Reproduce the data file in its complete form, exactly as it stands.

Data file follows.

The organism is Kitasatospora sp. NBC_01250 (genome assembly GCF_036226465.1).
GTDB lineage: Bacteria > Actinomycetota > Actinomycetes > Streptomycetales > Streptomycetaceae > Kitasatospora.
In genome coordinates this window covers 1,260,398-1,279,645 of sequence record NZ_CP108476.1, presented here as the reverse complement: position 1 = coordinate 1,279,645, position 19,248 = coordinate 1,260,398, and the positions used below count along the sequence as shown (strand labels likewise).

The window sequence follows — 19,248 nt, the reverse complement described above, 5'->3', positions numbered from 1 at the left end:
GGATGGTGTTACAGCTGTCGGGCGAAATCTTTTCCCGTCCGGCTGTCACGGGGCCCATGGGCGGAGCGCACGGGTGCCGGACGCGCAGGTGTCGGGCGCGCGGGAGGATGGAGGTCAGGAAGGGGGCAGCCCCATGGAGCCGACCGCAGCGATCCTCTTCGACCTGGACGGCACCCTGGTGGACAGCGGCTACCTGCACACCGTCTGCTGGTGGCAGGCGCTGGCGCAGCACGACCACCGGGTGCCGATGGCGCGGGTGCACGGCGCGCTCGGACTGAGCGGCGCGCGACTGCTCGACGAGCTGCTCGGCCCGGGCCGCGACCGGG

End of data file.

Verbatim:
The organism is Kitasatospora sp. NBC_01250 (genome assembly GCF_036226465.1).
GTDB lineage: Bacteria > Actinomycetota > Actinomycetes > Streptomycetales > Streptomycetaceae > Kitasatospora.
In genome coordinates this window covers 1,260,398-1,279,645 of sequence record NZ_CP108476.1, presented here as the reverse complement: position 1 = coordinate 1,279,645, position 19,248 = coordinate 1,260,398, and the positions used below count along the sequence as shown (strand labels likewise).

The window sequence follows — 19,248 nt, the reverse complement described above, 5'->3', positions numbered from 1 at the left end:
GGATGGTGTTACAGCTGTCGGGCGAAATCTTTTCCCGTCCGGCTGTCACGGGGCCCATGGGCGGAGCGCACGGGTGCCGGACGCGCAGGTGTCGGGCGCGCGGGAGGATGGAGGTCAGGAAGGGGGCAGCCCCATGGAGCCGACCGCAGCGATCCTCTTCGACCTGGACGGCACCCTGGTGGACAGCGGCTACCTGCACACCGTCTGCTGGTGGCAGGCGCTGGCGCAGCACGACCACCGGGTGCCGATGGCGCGGGTGCACGGCGCGCTCGGACTGAGCGGCGCGCGACTGCTCGACGAGCTGCTCGGCCCGGGCCGCGACCGGG